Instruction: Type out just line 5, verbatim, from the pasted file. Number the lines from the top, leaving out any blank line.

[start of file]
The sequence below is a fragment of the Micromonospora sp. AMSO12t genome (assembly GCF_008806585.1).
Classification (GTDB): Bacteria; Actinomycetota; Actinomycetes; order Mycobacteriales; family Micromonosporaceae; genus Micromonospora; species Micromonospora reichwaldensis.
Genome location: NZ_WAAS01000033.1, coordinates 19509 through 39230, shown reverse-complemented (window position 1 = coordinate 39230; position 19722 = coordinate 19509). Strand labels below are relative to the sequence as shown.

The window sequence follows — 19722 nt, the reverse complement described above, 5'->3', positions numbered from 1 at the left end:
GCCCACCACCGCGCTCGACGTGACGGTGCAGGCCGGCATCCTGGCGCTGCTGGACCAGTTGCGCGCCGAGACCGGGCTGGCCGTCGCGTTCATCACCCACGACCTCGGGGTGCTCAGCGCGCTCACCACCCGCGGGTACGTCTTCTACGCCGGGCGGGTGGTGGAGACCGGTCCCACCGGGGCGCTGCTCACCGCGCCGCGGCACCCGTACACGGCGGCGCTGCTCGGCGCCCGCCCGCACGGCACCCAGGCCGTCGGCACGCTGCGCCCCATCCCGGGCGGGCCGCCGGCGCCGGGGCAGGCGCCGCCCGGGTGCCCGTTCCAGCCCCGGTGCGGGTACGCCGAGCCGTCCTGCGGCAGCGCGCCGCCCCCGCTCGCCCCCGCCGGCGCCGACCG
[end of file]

GCCCACCACCGCGCTCGACGTGACGGTGCAGGCCGGCATCCTGGCGCTGCTGGACCAGTTGCGCGCCGAGACCGGGCTGGCCGTCGCGTTCATCACCCACGACCTCGGGGTGCTCAGCGCGCTCACCACCCGCGGGTACGTCTTCTACGCCGGGCGGGTGGTGGAGACCGGTCCCACCGGGGCGCTGCTCACCGCGCCGCGGCACCCGTACACGGCGGCGCTGCTCGGCGCCCGCCCGCACGGCACCCAGGCCGTCGGCACGCTGCGCCCCATCCCGGGCGGGCCGCCGGCGCCGGGGCAGGCGCCGCCCGGGTGCCCGTTCCAGCCCCGGTGCGGGTACGCCGAGCCGTCCTGCGGCAGCGCGCCGCCCCCGCTCGCCCCCGCCGGCGCCGACCG